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Int. J. Mol. Sci. 2017, 18(10), 2228; doi:10.3390/ijms18102228

Article
Coumestrol Epigenetically Suppresses Cancer Cell Proliferation: Coumestrol Is a Natural Haspin Kinase Inhibitor
1
Research Institute of Biotechnology and Medical Converged Science, Dongguk University-Seoul, Goyang 10326, Korea
2
The Hormel Institute, University of Minnesota, Minneapolis, MN 55912, USA
3
Korea Food Research Institute, Iseo-myeon, Wanju-gun, Jeollabuk-do 55365, Korea
4
Research Institute of Agriculture and Life Sciences, Seoul National University, Seoul 08826, Korea
5
Department of Agricultural Biotechnology, Seoul National University, Seoul 08826, Korea
*
Authors to whom correspondence should be addressed.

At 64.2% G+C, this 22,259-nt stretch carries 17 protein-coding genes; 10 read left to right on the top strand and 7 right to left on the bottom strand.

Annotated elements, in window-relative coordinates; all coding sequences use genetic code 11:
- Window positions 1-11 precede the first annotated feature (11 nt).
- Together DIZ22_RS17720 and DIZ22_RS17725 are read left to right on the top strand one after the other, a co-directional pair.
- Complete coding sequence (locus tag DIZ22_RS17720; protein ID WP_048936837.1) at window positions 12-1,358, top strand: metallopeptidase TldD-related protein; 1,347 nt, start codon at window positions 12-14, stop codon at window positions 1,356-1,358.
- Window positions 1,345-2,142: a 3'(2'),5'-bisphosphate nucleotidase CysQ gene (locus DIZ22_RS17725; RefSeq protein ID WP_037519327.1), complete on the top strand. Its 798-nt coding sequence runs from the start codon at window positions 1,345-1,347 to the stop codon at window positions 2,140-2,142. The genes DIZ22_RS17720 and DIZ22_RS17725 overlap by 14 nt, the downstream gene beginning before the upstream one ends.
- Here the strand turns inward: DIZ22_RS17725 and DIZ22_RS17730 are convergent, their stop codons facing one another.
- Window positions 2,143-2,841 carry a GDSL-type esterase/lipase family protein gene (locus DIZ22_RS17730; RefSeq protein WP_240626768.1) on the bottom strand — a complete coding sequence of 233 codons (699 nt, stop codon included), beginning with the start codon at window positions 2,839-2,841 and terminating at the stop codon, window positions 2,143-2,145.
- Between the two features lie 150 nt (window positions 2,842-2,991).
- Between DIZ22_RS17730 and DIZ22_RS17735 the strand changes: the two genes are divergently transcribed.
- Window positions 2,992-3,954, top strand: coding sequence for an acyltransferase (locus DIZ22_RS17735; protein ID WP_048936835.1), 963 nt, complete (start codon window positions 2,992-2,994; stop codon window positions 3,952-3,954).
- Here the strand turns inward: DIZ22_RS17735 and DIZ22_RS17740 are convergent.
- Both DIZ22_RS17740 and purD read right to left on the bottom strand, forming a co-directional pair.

These authors contributed equally to this work.
Received: 19 October 2017 / Accepted: 21 October 2017 / Published: 24 October 2017

Abstract

:
Targeting epigenetic changes in gene expression in cancer cells may offer new strategies for the development of selective cancer therapies. In the present study, we investigated coumestrol, a natural compound exhibiting broad anti-cancer effects against skin melanoma, lung cancer and colon cancer cell growth. Haspin kinase was identified as a direct target protein of coumestrol using kinase profiling analysis. Histone H3 is a direct substrate of haspin kinase. We observed haspin kinase overexpression as well as greater phosphorylation of histone H3 at threonine 3 (Thr-3) in the cancer cells compared to normal cells. Computer modeling using the Schrödinger Suite program identified the binding interface within the ATP binding site. These findings suggest that the anti-cancer effect of coumestrol is due to the direct targeting of haspin kinase. Coumestrol has considerable potential for further development as a novel anti-cancer agent.